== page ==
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Get That Monkey Off Your Back With 5 Workplace Ergonomics Tips

| May 12, 2012

Do you find yourself leaving work with headaches, back aches, sore shoulders and neck, or wrist pain? These common complaints are typically attributed to poor ergonomics in the workplace. Ergonomics is the science of blending the workstation with the worker in order to increase health and productivity and decrease work-related musculoskeletal disorders. In this post we will review basic guidelines to correctly setup a workstation in the office environment and alleviate some of those aches and pains.

1.  Pay Attention to Posture

Poor workstation setup and posture lead to pain, dysfunction, and tissue breakdown. Ultimately, this cascading event increases a worker’s number of sick days, decreases productivity, and increases worker compensation costs. To decrease a person’s chance of creating breakdown in the body, proper posture and desk setup are important. A good workstation is one that has an adjustable chair, mouse/keyboard and computer monitor.

2. Adjust Your Chair Setup

When sitting, a person’s bottom needs to be all the way to the back of the chair with their feet resting firmly on the ground and feel they have equal pressure on the balls of their feet. A good chair is one in which the seat depth is adjustable to allow 2–3 fingers from the back of the knees to the front of the chair. The lower back and upper back should be well supported by the back of the chair. Lumbar support is not always adjustable, but if it is, the support needs to be placed in the small of the back.

3.  Keyboard and Mouse

Arms need to be relaxed and resting by the person’s side with elbows between 90–110 degrees. This is also where the keyboard and mouse need to be placed. Wrists and hands need to be in a neutral or slightly flexed position as if you were playing the piano. Typically, the legs of the keyboard do not need to be up as they cause extension of the wrist. Gel pads in front of the keyboard decrease pressure on the carpal tunnel and bring hands into a more neutral position.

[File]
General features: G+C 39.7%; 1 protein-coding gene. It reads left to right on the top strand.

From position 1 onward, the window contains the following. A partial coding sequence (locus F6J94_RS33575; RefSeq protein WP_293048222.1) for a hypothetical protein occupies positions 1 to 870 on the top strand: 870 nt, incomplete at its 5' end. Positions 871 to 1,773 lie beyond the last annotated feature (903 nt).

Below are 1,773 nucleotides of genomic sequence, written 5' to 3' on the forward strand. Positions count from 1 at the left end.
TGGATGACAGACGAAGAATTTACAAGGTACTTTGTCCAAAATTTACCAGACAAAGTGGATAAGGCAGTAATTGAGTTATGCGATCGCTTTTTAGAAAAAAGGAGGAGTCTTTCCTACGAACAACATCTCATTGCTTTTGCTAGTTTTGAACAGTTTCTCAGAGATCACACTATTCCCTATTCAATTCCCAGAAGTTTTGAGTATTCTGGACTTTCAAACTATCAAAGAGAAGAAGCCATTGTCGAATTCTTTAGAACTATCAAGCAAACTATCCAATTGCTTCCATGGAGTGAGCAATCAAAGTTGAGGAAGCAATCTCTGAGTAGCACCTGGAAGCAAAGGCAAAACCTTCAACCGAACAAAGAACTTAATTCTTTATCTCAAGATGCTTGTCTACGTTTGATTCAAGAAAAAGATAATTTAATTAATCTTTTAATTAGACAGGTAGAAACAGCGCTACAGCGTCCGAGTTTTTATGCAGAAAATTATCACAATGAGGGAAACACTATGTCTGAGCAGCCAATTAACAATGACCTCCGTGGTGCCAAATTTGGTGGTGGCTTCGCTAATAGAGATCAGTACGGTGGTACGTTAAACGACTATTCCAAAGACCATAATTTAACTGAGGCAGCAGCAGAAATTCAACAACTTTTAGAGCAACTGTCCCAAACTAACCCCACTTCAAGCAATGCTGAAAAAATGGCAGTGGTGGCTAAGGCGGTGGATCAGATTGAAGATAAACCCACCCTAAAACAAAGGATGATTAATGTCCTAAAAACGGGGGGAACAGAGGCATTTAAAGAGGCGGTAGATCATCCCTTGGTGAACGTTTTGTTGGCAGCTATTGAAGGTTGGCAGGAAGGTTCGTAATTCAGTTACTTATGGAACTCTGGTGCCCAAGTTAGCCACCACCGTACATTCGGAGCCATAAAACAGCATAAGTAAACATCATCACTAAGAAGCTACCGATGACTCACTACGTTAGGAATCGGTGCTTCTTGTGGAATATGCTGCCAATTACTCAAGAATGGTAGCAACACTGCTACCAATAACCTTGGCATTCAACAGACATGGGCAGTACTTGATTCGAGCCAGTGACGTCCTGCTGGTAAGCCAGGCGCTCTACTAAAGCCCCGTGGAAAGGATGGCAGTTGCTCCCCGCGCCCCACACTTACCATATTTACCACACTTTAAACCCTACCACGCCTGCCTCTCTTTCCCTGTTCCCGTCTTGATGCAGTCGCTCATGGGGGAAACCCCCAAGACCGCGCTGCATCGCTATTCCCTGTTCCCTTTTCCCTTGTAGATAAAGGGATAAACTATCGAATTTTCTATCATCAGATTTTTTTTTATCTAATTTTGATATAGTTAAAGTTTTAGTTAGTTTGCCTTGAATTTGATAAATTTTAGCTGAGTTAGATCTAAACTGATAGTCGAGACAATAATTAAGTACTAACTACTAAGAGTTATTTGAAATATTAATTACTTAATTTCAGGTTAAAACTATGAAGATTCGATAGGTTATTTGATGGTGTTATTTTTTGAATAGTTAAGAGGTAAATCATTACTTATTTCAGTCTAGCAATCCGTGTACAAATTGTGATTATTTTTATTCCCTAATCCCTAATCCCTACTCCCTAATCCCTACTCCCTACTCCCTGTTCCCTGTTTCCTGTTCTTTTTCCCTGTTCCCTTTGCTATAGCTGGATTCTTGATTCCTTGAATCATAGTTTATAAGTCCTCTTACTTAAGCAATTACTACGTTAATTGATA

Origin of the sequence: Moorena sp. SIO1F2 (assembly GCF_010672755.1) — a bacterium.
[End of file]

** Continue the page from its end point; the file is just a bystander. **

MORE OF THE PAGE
4.  Adjust Your Computer Monitor

The computer monitor should be placed at an arm’s distance away, typically 18–20” for standard monitors. The correct height of the monitor should be where your eyes are at the center to top third of the screen with your head looking forward. A simple monitor riser or books can be added if your screen is not adjustable.

5.  Additional Setup Tips

When inputting data, documents need to be placed on a person’s dominant eye side and monitor level. To determine your dominant eye, make a circle with your fingers and visually locate an object in the center with both eyes open. Now, close one eye, open, then close the other eye. Whichever eye was open when the object remained in the center is your dominant eye. Frequent phone use can also lead to dysfunction; utilize a speaker phone or purchase a headset to decrease pain. Laptops are convenient to use during meetings, travel, and telework due to their size and portability; however, laptops are not the best for posture.

Good Posture, Now What?

Now that you are on your way to maintaining good posture, keep in mind it takes about three weeks to get used to any new changes. Mini breaks are needed throughout the day to decrease eye fatigue, prevent physical and mental fatigue, and decrease risk of tissue breakdown.  Every hour, get up, move around, and take a five minute break to stretch or do an exercise.

Remember, posture is not only important when sitting at your desk and working on the computer, but when you perform activities of daily living or extracurricular activities.

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